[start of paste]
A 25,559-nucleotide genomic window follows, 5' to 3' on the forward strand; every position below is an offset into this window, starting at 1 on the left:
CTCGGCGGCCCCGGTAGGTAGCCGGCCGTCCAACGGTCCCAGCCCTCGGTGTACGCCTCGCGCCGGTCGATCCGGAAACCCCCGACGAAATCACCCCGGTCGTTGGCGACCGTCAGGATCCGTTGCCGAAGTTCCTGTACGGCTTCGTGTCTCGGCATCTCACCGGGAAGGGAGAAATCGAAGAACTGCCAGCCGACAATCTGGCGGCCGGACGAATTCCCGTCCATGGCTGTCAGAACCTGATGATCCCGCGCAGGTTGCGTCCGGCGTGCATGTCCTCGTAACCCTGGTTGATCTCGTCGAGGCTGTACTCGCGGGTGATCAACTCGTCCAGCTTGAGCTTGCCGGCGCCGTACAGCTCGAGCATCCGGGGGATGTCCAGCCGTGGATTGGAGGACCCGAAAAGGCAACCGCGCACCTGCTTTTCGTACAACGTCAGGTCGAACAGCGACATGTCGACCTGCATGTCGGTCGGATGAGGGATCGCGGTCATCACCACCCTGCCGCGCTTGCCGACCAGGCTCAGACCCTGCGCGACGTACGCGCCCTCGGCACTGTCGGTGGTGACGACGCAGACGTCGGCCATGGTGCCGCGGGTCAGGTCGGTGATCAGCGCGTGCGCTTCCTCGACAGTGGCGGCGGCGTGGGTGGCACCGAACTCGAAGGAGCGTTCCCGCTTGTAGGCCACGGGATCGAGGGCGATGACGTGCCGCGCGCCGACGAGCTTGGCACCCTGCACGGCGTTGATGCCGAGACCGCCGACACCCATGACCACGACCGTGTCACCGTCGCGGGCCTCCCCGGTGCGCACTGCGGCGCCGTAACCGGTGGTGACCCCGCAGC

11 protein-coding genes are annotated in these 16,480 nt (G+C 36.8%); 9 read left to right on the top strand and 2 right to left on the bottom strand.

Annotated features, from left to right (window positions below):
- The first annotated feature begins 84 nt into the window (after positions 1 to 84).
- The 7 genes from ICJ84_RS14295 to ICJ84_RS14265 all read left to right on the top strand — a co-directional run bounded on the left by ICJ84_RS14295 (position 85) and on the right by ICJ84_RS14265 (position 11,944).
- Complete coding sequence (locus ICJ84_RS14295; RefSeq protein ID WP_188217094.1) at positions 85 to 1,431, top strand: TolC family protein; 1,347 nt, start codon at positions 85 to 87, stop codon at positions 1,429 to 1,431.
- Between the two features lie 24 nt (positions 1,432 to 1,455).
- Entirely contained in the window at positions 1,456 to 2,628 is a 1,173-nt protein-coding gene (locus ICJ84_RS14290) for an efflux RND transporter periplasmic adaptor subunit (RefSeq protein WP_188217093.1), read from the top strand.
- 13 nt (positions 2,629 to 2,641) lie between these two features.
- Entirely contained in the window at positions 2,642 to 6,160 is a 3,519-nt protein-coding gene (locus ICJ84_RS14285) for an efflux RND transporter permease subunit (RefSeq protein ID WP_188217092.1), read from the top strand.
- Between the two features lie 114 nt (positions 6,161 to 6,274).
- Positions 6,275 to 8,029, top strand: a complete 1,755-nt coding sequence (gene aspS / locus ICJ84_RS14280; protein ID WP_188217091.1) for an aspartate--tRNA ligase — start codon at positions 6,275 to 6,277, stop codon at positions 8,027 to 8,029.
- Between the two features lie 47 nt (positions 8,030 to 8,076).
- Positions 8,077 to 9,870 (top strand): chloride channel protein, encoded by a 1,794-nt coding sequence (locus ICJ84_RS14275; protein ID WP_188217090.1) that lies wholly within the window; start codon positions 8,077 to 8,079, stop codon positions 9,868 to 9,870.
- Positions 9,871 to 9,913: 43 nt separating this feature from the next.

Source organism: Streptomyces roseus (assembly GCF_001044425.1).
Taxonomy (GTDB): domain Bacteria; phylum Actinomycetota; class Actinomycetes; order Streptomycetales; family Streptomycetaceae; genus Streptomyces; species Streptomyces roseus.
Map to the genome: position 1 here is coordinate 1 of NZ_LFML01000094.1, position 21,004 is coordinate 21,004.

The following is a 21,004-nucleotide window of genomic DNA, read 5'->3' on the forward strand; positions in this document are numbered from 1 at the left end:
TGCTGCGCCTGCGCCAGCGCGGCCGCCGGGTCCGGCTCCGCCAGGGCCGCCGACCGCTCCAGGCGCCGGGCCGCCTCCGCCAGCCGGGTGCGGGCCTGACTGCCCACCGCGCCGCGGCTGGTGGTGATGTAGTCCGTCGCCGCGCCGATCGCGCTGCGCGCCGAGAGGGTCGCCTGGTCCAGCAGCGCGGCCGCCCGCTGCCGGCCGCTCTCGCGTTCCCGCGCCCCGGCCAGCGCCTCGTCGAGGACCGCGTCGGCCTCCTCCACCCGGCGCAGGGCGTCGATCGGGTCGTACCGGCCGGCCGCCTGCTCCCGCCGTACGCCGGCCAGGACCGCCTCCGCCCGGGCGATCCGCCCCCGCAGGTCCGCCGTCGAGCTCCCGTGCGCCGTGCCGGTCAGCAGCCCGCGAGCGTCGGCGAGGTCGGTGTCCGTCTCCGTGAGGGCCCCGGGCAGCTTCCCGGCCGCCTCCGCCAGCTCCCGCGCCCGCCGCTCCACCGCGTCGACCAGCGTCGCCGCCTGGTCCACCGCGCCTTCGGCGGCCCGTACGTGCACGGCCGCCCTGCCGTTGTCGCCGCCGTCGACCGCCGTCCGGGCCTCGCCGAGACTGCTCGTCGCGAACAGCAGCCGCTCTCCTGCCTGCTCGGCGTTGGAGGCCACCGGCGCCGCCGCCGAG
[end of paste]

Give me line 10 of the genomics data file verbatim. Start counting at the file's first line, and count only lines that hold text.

- 13 nt (positions 2,629 to 2,641) lie between these two features.